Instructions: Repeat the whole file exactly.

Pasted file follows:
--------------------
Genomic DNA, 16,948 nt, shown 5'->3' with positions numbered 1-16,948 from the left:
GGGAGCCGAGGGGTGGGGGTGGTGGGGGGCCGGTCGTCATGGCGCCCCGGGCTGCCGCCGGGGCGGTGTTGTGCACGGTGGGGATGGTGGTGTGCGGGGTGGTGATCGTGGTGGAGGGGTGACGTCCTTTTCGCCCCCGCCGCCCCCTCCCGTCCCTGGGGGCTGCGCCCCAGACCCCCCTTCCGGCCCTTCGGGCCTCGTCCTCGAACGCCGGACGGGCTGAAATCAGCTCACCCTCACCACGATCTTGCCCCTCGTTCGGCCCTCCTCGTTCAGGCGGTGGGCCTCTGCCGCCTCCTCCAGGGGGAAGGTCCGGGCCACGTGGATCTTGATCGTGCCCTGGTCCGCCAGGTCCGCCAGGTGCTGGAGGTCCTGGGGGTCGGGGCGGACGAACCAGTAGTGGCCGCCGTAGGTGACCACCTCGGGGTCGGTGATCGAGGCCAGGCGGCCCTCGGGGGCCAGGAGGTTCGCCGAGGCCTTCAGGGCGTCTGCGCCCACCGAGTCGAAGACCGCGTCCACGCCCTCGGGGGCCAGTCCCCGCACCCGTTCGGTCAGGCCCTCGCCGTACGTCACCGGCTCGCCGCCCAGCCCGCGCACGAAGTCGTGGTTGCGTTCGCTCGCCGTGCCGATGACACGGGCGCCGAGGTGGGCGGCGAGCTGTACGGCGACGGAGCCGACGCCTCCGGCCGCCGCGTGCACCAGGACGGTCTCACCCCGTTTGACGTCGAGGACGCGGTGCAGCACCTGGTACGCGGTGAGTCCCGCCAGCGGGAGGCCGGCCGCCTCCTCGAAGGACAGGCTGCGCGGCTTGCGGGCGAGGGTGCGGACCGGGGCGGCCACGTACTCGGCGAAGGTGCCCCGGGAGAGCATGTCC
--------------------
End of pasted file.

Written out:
Genomic DNA, 16,948 nt, shown 5'->3' with positions numbered 1-16,948 from the left:
GGGAGCCGAGGGGTGGGGGTGGTGGGGGGCCGGTCGTCATGGCGCCCCGGGCTGCCGCCGGGGCGGTGTTGTGCACGGTGGGGATGGTGGTGTGCGGGGTGGTGATCGTGGTGGAGGGGTGACGTCCTTTTCGCCCCCGCCGCCCCCTCCCGTCCCTGGGGGCTGCGCCCCAGACCCCCCTTCCGGCCCTTCGGGCCTCGTCCTCGAACGCCGGACGGGCTGAAATCAGCTCACCCTCACCACGATCTTGCCCCTCGTTCGGCCCTCCTCGTTCAGGCGGTGGGCCTCTGCCGCCTCCTCCAGGGGGAAGGTCCGGGCCACGTGGATCTTGATCGTGCCCTGGTCCGCCAGGTCCGCCAGGTGCTGGAGGTCCTGGGGGTCGGGGCGGACGAACCAGTAGTGGCCGCCGTAGGTGACCACCTCGGGGTCGGTGATCGAGGCCAGGCGGCCCTCGGGGGCCAGGAGGTTCGCCGAGGCCTTCAGGGCGTCTGCGCCCACCGAGTCGAAGACCGCGTCCACGCCCTCGGGGGCCAGTCCCCGCACCCGTTCGGTCAGGCCCTCGCCGTACGTCACCGGCTCGCCGCCCAGCCCGCGCACGAAGTCGTGGTTGCGTTCGCTCGCCGTGCCGATGACACGGGCGCCGAGGTGGGCGGCGAGCTGTACGGCGACGGAGCCGACGCCTCCGGCCGCCGCGTGCACCAGGACGGTCTCACCCCGTTTGACGTCGAGGACGCGGTGCAGCACCTGGTACGCGGTGAGTCCCGCCAGCGGGAGGCCGGCCGCCTCCTCGAAGGACAGGCTGCGCGGCTTGCGGGCGAGGGTGCGGACCGGGGCGGCCACGTACTCGGCGAAGGTGCCCCGGGAGAGCATGTCC